From the archive, originally posted by: [ mmm ]
It’s like if “The Producers” opened an eatery
Mon Aug 21, 2006 08:43 AM ET
By Krittivas Mukherjee
MUMBAI (Reuters) – A new restaurant in India’s financial hub, named
after Adolf Hitler and promoted with posters showing the German leader
and Nazi swastikas, has infuriated the country’s small Jewish
‘Hitler’s Cross’, which opened last week, serves up a wide range of
continental fare and a big helping of controversy, thanks to a name
the owners say they chose to stand out among hundreds of Mumbai
“We wanted to be different. This is one name that will stay in
people’s minds,” owner Punit Shablok told Reuters.
“We are not promoting Hitler. But we want to tell people we are
different in the way he was different.”
But India’s remaining Jews — most migrated to Israel and the West
over the years — say they are outraged by the gimmick.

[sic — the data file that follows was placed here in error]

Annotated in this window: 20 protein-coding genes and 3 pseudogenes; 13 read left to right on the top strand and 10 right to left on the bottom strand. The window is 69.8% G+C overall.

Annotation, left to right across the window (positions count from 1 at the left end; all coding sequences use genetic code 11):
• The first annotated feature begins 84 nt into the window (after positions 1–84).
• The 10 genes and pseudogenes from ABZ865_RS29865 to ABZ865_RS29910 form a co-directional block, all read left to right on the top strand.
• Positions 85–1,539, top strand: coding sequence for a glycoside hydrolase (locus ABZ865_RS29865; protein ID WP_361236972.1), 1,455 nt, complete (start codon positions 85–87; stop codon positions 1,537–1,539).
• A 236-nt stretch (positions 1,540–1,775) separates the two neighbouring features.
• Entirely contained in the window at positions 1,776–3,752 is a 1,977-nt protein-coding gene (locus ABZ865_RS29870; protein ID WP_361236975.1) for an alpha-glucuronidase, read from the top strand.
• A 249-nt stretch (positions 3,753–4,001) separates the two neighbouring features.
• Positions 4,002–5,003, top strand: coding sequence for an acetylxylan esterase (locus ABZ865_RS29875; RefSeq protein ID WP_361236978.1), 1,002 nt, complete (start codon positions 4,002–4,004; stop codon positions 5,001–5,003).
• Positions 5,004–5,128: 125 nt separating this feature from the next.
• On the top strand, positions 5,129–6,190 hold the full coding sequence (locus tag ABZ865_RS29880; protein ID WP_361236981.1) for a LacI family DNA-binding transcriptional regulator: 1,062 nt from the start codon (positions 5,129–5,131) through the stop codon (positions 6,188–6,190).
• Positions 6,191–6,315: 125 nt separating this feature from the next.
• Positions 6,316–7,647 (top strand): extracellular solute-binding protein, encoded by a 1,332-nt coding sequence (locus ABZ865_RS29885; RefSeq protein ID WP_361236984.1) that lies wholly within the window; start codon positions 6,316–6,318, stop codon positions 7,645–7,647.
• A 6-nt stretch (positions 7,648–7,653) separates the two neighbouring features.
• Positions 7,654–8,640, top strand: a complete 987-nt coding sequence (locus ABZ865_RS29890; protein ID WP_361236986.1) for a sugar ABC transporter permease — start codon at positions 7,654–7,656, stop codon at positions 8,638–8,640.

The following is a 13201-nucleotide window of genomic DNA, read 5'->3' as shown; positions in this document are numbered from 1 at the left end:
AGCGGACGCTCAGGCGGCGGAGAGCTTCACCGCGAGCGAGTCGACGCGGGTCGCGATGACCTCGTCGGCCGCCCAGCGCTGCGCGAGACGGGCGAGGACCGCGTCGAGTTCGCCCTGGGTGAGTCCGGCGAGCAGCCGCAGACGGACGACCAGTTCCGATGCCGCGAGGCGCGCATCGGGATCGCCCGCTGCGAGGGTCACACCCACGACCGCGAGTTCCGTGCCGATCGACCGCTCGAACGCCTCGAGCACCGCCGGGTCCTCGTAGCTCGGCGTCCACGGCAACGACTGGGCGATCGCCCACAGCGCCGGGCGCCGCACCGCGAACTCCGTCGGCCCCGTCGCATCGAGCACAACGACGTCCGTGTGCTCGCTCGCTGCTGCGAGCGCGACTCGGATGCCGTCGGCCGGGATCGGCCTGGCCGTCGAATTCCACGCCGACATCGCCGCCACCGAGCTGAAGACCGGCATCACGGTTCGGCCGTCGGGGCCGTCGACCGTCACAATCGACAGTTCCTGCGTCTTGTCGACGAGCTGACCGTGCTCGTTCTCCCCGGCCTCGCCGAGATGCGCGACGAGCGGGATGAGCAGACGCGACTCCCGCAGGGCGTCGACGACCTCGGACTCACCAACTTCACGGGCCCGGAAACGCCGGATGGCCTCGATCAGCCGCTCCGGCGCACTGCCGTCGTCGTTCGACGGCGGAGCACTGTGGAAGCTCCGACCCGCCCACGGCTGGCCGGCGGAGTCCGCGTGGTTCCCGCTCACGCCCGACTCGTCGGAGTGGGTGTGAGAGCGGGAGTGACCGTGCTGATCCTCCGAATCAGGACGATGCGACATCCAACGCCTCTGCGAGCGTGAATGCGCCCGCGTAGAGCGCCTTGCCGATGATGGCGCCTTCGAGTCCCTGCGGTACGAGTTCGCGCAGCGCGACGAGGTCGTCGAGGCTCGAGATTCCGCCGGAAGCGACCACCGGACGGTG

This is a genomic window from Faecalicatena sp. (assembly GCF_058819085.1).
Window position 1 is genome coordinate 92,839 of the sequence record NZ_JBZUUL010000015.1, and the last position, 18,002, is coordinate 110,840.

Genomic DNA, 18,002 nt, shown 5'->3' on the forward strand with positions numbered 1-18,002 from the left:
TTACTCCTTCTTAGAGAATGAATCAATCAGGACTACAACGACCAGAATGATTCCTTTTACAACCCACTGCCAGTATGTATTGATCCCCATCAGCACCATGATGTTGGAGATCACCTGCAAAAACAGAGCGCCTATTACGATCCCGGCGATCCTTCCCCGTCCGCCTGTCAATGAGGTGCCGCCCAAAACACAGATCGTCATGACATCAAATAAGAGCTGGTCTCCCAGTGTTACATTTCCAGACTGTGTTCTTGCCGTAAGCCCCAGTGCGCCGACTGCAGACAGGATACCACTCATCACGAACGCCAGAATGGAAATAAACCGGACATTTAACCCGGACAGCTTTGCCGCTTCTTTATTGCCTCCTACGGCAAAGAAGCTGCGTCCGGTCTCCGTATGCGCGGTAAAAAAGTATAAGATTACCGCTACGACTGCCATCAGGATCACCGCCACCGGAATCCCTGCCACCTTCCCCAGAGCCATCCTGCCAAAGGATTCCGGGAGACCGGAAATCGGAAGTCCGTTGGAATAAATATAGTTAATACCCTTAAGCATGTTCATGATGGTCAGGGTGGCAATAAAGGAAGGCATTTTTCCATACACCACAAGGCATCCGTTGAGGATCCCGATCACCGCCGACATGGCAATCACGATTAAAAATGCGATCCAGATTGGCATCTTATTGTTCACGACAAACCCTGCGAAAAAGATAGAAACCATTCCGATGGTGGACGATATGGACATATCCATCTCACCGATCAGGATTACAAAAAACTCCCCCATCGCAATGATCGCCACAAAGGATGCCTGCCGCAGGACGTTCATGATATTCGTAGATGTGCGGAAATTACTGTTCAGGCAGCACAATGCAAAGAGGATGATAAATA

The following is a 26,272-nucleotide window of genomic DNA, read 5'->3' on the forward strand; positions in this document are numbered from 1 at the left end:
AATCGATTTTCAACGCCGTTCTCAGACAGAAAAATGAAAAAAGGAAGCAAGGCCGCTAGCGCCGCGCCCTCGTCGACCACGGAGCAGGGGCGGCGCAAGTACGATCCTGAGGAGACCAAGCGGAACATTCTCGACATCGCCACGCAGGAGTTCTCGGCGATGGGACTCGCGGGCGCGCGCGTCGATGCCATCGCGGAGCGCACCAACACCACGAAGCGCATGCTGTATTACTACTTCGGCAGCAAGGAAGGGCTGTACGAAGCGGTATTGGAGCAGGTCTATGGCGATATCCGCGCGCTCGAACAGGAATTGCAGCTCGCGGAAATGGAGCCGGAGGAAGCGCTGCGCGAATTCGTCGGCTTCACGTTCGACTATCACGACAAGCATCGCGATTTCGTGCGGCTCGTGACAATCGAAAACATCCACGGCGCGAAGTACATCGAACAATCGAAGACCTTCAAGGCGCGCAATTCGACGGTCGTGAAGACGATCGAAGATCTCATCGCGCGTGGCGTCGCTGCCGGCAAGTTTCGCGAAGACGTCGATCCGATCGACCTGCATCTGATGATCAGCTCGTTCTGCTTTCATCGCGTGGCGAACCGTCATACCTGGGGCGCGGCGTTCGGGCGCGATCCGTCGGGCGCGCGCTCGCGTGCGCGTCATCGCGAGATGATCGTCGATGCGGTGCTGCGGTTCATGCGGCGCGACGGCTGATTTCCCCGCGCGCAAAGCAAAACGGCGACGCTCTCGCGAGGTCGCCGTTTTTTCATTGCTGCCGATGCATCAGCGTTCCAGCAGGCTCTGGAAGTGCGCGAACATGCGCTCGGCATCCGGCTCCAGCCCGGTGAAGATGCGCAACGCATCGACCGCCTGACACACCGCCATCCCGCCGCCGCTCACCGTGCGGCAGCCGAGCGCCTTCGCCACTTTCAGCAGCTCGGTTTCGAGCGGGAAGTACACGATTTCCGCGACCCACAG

“This signifies a severe lack of awareness of the agony of millions of
Jews caused by one man,” said Jonathan Solomon, chairman of the Indian
Jewish Federation, the community’s umbrella organization.
“We are going to stop this deification of Hitler,” he said without elaborating.
The small restaurant, its interior done out in the Nazi colors of red,
white and black, also has a lounge for smoking the exotic Indian water
pipe or “hookah.”
Posters line the road leading up to it, featuring a red swastika
carved in the name of the eatery. One slogan reads: “From Small Bites
to Mega Joys.”
A huge portrait of a stern-looking Fuehrer greets visitors at the
door. The cross in the restaurant’s name refers to the swastika that
symbolized the Nazi regime.
“This place is not about wars or crimes, but where people come to
relax and enjoy a meal,” said restaurant manager Fatima Kabani, adding
that they were planning to turn the eatery’s name into a brand with
more branches in Mumbai.
The swastika has its roots in ancient Indian Hindu tradition and
remains a sacred symbol for Hindus. Nazi theorists appropriated it to
bolster their central hypothesis of the Aryan origins of the German